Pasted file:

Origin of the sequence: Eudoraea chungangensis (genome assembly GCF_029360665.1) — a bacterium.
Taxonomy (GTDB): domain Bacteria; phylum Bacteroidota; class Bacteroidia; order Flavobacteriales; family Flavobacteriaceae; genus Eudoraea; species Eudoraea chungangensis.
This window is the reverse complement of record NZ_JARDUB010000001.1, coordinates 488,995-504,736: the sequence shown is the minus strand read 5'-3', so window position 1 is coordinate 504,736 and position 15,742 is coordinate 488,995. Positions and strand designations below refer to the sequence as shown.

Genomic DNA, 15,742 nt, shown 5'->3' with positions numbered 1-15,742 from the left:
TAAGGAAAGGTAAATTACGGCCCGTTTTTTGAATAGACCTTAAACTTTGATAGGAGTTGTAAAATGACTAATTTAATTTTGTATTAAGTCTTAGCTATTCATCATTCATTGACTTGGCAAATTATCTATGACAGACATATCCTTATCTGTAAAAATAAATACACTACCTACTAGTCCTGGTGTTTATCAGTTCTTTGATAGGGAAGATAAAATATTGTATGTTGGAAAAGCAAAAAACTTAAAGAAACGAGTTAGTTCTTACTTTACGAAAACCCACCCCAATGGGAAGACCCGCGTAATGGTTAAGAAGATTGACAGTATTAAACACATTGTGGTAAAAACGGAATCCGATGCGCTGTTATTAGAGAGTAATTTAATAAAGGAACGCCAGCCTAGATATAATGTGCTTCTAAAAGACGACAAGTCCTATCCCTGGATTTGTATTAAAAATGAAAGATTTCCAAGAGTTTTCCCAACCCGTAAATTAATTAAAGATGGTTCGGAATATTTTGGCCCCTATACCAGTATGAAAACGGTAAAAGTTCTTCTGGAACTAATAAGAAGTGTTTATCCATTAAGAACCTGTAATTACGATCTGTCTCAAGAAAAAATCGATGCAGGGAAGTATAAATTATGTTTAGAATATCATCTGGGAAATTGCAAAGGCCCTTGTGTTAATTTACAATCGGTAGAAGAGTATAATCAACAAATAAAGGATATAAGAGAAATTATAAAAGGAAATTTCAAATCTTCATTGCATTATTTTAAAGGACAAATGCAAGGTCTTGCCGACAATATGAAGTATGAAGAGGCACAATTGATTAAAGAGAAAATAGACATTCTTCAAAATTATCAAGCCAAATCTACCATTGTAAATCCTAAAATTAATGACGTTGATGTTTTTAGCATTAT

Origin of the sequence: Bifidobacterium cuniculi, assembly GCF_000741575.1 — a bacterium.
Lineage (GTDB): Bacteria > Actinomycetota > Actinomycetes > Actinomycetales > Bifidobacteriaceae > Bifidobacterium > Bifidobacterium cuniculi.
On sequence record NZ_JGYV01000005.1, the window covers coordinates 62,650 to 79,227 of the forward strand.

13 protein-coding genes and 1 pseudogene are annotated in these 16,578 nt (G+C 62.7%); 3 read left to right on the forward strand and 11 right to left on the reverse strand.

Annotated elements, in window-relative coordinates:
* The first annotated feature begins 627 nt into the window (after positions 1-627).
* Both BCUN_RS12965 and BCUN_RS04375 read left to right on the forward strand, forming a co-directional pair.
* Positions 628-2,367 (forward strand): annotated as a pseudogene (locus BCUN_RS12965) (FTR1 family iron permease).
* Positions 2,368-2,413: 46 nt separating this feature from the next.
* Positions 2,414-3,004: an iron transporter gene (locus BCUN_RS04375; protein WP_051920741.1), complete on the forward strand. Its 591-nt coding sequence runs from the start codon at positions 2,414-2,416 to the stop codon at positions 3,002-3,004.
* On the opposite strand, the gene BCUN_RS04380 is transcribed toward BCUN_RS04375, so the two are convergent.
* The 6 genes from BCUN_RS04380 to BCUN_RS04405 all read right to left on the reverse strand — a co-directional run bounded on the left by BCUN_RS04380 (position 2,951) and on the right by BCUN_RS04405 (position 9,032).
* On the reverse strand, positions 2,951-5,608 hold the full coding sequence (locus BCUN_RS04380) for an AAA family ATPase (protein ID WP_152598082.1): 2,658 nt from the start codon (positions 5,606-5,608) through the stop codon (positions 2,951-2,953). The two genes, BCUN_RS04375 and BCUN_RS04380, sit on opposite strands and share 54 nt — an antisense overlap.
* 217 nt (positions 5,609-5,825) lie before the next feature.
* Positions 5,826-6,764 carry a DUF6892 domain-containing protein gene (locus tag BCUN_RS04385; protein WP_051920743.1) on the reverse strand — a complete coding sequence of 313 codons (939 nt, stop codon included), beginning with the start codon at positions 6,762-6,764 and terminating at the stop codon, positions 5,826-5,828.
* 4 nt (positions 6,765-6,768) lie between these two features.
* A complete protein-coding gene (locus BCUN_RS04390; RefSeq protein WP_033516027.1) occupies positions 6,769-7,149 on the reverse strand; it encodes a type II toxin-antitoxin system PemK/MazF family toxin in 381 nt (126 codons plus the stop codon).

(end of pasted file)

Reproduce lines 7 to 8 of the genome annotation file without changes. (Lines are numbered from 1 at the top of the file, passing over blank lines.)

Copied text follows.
Lineage (GTDB): Bacteria > Actinomycetota > Actinomycetes > Actinomycetales > Bifidobacteriaceae > Bifidobacterium > Bifidobacterium cuniculi.
On sequence record NZ_JGYV01000005.1, the window covers coordinates 62,650 to 79,227 of the forward strand.